18 June 1931 – 2 November 2020
Vera always had a twinkle in her eye. She was born at the family house in Edenfield in Lancashire, the youngest of six children. She had three sisters – Doris, Edna and Joan – and two brothers – Frank and Leslie.
Her father died tragically young, a few months before Vera was born, and her mother needed to work hard at her trade as a dressmaker to make ends meet. Doris was often left in change of her little sisters while Frank and Leslie looked after the chickens and rabbits, chopped wood and did odd jobs for neighbours to help out the family finances.
Were the girls perfectly behaved? They were not. They fell into streams and grazed their knees and tore the lovely new dresses that grandma would sew for the annual Whit Sunday outing.
It was a close and happy family, but Vera had an adventurous streak that drove her to leave home in her late teens, a few years after the war, and join the WRAF – the women’s Royal Air Force.
We don’t know much detail about her initial postings, but they included RAF Cosford in Lincolnshire, and NCO training at Hawkinge in Kent, where the Battle of Britain museum is now located.
She made many friends in the WRAF – some of who kept in touch for the rest of her life. In particular, her sporting talents came to the fore: she won a pile of medals (and a silver spoon) in athletics – sprints at the 110 and 220 yard distances, relay running and high jump. She excelled too in hockey and cricket, and continued to play into her fifities.
In 1955, life became even more exciting. She was posted to Singapore, to fight against Communist insurgents in the Malayan Emergency. Her photos show her fascination with the local culture and landscape – but also the comradeship in her squadron, and the tough life they led in the military.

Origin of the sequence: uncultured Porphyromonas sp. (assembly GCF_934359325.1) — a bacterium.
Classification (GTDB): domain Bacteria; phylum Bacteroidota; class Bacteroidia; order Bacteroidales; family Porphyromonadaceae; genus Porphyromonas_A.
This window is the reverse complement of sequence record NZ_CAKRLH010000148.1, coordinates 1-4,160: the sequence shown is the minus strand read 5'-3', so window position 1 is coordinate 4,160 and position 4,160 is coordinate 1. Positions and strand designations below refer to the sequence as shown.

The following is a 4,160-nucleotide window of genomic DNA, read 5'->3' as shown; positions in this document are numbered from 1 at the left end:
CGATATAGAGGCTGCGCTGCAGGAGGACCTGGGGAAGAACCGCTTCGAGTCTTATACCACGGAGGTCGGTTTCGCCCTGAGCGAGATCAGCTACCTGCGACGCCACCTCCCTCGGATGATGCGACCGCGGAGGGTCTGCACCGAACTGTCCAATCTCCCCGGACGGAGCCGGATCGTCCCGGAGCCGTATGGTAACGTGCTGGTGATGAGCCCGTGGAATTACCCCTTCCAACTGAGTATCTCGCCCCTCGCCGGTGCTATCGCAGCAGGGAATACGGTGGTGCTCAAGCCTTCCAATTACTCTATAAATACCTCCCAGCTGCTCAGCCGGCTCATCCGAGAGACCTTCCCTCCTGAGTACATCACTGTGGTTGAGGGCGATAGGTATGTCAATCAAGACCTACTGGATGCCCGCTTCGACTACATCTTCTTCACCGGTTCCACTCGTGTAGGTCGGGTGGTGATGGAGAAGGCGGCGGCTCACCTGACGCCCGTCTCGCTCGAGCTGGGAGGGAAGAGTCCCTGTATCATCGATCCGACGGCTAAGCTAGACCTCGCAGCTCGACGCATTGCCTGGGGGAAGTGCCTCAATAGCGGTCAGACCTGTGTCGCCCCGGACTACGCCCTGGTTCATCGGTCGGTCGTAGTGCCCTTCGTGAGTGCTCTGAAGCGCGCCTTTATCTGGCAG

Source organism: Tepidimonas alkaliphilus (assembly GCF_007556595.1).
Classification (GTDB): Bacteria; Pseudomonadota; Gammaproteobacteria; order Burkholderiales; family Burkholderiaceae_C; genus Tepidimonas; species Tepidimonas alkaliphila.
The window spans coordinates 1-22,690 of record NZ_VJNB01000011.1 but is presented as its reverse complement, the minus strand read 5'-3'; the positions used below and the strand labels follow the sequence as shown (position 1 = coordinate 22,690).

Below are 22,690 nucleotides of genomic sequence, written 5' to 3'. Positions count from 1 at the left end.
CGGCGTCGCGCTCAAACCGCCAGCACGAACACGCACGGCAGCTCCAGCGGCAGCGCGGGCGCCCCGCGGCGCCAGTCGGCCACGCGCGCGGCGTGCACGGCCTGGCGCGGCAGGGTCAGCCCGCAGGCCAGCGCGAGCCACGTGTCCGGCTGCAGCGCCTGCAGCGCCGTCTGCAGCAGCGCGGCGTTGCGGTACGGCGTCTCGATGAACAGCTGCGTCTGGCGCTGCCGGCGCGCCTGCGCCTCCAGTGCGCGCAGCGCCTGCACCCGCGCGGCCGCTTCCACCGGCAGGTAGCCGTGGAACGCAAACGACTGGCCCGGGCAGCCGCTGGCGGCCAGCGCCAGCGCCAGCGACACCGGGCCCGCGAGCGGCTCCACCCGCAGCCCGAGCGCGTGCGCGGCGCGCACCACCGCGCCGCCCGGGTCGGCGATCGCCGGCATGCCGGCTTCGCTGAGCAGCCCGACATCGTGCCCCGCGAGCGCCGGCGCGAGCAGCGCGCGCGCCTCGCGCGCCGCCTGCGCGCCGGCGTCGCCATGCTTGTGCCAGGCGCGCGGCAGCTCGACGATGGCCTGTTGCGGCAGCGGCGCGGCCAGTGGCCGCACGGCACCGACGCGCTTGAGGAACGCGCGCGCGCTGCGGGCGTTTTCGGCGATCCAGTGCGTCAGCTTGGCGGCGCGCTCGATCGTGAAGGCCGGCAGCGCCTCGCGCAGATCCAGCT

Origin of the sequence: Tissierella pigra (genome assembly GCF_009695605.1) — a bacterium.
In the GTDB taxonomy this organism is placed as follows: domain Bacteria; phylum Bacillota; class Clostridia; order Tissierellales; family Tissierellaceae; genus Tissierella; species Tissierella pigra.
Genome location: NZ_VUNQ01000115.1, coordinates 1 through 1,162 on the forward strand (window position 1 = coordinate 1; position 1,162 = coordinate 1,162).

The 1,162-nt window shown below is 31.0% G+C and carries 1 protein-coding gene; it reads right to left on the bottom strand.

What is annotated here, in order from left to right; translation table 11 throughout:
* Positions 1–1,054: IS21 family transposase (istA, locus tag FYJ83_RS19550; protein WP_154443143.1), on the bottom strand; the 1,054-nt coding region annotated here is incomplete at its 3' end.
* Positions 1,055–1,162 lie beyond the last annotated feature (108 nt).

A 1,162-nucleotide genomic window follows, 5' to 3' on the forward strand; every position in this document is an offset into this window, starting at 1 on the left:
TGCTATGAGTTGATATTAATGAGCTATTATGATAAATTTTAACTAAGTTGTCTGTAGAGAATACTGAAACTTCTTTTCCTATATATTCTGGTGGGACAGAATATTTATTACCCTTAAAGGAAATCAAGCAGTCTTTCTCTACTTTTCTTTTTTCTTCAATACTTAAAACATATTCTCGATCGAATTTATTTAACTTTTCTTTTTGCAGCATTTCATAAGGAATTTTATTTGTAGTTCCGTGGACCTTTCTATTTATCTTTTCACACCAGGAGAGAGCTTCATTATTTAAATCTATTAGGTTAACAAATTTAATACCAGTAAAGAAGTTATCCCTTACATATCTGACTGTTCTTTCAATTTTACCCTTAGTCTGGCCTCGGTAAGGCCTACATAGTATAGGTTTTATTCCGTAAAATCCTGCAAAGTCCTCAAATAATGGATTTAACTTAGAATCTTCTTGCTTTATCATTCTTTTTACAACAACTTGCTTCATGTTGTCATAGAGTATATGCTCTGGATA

On the back of one photo is the note:
Fraser Hill. Jungle Patrol – two days later on the same route, the patrol got lost and spent 48 hours in the jungle. 3 including the leader had to be carried out on stretchers.
By 1962 she had been posted to an RAF base in Germany. She continued winning athletics medals and travelled widely in Europe. In Malaya, she had adopted a pet monkey, known as Baby. Now, working as a Provost Sergeant in the Special Investigation Branch of the RAF Police, she had the opportunity to call in the dog handing unit when needed on operations.
This love of dogs continued when she left the RAF, when she took on and trained a rescue dog – her beloved Alsatian Kimba.
After this, she returned to London, where her life became a bit of a mystery. This was the time of the Cold War. We believe she worked for the Security Service – otherwise known as MI5 – and was involved as a field officer in reporting the movements of possible Soviet informants, including John Vassall. But she’d signed the Official Secrets Act, and has left no written or photographic evidence of what she was up to.
As our Auntie Vera, she enlivened many a family occasion with tales of derring-do, mad hats and caustic jokes. She drove around London in a blue sports car with Kimba at her side. She led a dashing life.